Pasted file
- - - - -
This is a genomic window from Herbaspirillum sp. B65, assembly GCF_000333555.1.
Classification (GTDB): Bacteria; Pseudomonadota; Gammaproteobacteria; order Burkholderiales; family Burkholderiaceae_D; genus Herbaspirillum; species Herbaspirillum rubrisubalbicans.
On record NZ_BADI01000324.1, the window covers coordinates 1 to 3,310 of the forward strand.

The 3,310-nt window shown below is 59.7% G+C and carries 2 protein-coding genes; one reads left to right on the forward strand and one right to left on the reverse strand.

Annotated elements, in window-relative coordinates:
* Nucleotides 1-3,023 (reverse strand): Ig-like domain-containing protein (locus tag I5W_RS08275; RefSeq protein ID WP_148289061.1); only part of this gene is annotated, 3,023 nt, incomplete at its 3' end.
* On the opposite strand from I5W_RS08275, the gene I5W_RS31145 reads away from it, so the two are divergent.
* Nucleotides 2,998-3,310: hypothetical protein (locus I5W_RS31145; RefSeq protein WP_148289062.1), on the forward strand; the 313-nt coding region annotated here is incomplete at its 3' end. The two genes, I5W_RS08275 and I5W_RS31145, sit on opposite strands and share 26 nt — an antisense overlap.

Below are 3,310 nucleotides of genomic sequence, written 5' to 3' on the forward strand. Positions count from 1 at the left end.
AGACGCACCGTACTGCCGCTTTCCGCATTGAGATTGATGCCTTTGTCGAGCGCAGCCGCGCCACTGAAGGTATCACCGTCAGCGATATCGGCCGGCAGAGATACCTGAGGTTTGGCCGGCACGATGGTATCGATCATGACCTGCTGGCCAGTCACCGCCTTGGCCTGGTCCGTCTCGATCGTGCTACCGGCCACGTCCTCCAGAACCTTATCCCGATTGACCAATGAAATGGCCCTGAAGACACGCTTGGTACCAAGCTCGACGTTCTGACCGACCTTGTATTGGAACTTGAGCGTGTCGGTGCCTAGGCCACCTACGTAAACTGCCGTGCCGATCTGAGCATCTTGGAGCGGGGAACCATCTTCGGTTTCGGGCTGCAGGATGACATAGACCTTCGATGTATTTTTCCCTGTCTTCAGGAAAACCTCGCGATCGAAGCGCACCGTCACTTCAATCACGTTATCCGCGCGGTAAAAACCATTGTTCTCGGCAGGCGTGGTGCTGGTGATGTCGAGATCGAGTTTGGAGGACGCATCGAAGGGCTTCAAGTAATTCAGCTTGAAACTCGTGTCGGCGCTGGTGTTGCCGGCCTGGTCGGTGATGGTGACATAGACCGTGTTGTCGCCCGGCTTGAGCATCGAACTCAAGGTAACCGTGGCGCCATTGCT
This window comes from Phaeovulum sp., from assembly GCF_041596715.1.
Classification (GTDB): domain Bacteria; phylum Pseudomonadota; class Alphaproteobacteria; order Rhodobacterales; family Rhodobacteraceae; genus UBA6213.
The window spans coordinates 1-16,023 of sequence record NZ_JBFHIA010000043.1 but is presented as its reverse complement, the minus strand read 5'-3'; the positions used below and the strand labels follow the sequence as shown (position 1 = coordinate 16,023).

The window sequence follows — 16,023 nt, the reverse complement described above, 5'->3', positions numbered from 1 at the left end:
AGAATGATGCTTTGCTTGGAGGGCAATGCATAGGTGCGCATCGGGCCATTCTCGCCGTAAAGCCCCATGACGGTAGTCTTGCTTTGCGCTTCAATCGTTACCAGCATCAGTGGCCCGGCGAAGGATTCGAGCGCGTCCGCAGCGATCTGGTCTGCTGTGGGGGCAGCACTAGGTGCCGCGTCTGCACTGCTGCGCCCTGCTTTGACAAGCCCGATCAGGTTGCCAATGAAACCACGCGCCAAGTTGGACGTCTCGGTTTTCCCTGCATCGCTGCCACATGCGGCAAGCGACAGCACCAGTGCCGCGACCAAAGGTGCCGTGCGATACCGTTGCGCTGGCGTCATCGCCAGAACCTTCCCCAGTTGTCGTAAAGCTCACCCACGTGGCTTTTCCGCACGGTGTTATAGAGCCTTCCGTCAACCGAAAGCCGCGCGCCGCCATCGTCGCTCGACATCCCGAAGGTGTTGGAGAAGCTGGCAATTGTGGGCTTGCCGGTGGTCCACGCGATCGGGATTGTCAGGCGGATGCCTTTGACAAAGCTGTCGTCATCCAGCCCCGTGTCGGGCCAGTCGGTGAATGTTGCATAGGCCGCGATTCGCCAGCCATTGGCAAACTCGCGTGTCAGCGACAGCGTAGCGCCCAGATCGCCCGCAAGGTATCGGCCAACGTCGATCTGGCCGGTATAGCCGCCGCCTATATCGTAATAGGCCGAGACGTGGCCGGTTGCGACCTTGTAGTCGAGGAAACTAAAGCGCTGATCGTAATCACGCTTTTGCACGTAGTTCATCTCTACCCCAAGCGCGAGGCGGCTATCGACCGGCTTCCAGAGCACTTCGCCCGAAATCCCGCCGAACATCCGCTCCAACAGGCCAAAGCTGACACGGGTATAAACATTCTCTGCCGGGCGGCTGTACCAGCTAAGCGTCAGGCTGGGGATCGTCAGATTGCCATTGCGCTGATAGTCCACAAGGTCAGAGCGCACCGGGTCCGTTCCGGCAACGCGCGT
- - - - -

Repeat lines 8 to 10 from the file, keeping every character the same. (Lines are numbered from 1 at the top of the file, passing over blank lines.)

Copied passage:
* Nucleotides 2,998-3,310: hypothetical protein (locus I5W_RS31145; RefSeq protein WP_148289062.1), on the forward strand; the 313-nt coding region annotated here is incomplete at its 3' end. The two genes, I5W_RS08275 and I5W_RS31145, sit on opposite strands and share 26 nt — an antisense overlap.

Below are 3,310 nucleotides of genomic sequence, written 5' to 3' on the forward strand. Positions count from 1 at the left end.
AGACGCACCGTACTGCCGCTTTCCGCATTGAGATTGATGCCTTTGTCGAGCGCAGCCGCGCCACTGAAGGTATCACCGTCAGCGATATCGGCCGGCAGAGATACCTGAGGTTTGGCCGGCACGATGGTATCGATCATGACCTGCTGGCCAGTCACCGCCTTGGCCTGGTCCGTCTCGATCGTGCTACCGGCCACGTCCTCCAGAACCTTATCCCGATTGACCAATGAAATGGCCCTGAAGACACGCTTGGTACCAAGCTCGACGTTCTGACCGACCTTGTATTGGAACTTGAGCGTGTCGGTGCCTAGGCCACCTACGTAAACTGCCGTGCCGATCTGAGCATCTTGGAGCGGGGAACCATCTTCGGTTTCGGGCTGCAGGATGACATAGACCTTCGATGTATTTTTCCCTGTCTTCAGGAAAACCTCGCGATCGAAGCGCACCGTCACTTCAATCACGTTATCCGCGCGGTAAAAACCATTGTTCTCGGCAGGCGTGGTGCTGGTGATGTCGAGATCGAGTTTGGAGGACGCATCGAAGGGCTTCAAGTAATTCAGCTTGAAACTCGTGTCGGCGCTGGTGTTGCCGGCCTGGTCGGTGATGGTGACATAGACCGTGTTGTCGCCCGGCTTGAGCATCGAACTCAAGGTAACCGTGGCGCCATTGCT